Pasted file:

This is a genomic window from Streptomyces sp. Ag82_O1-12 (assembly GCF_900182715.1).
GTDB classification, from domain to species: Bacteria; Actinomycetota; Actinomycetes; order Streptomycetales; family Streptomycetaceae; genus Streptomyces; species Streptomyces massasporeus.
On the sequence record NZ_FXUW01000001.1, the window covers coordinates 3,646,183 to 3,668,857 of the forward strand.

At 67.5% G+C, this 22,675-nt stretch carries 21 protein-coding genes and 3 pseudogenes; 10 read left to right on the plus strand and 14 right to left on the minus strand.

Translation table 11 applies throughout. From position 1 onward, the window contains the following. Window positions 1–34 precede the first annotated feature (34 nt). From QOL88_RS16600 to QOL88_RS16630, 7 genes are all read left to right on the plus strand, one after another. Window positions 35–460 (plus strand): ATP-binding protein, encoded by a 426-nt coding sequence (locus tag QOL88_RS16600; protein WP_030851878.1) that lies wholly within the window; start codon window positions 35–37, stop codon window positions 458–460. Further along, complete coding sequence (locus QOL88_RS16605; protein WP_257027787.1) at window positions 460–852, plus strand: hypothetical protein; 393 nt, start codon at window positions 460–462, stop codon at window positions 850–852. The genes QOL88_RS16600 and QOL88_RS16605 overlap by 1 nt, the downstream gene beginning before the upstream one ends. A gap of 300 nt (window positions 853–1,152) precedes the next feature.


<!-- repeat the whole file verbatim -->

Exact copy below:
This is a genomic window from Streptomyces sp. Ag82_O1-12 (assembly GCF_900182715.1).
GTDB classification, from domain to species: Bacteria; Actinomycetota; Actinomycetes; order Streptomycetales; family Streptomycetaceae; genus Streptomyces; species Streptomyces massasporeus.
On the sequence record NZ_FXUW01000001.1, the window covers coordinates 3,646,183 to 3,668,857 of the forward strand.

At 67.5% G+C, this 22,675-nt stretch carries 21 protein-coding genes and 3 pseudogenes; 10 read left to right on the plus strand and 14 right to left on the minus strand.

Translation table 11 applies throughout. From position 1 onward, the window contains the following. Window positions 1–34 precede the first annotated feature (34 nt). From QOL88_RS16600 to QOL88_RS16630, 7 genes are all read left to right on the plus strand, one after another. Window positions 35–460 (plus strand): ATP-binding protein, encoded by a 426-nt coding sequence (locus tag QOL88_RS16600; protein WP_030851878.1) that lies wholly within the window; start codon window positions 35–37, stop codon window positions 458–460. Further along, complete coding sequence (locus QOL88_RS16605; protein WP_257027787.1) at window positions 460–852, plus strand: hypothetical protein; 393 nt, start codon at window positions 460–462, stop codon at window positions 850–852. The genes QOL88_RS16600 and QOL88_RS16605 overlap by 1 nt, the downstream gene beginning before the upstream one ends. A gap of 300 nt (window positions 853–1,152) precedes the next feature.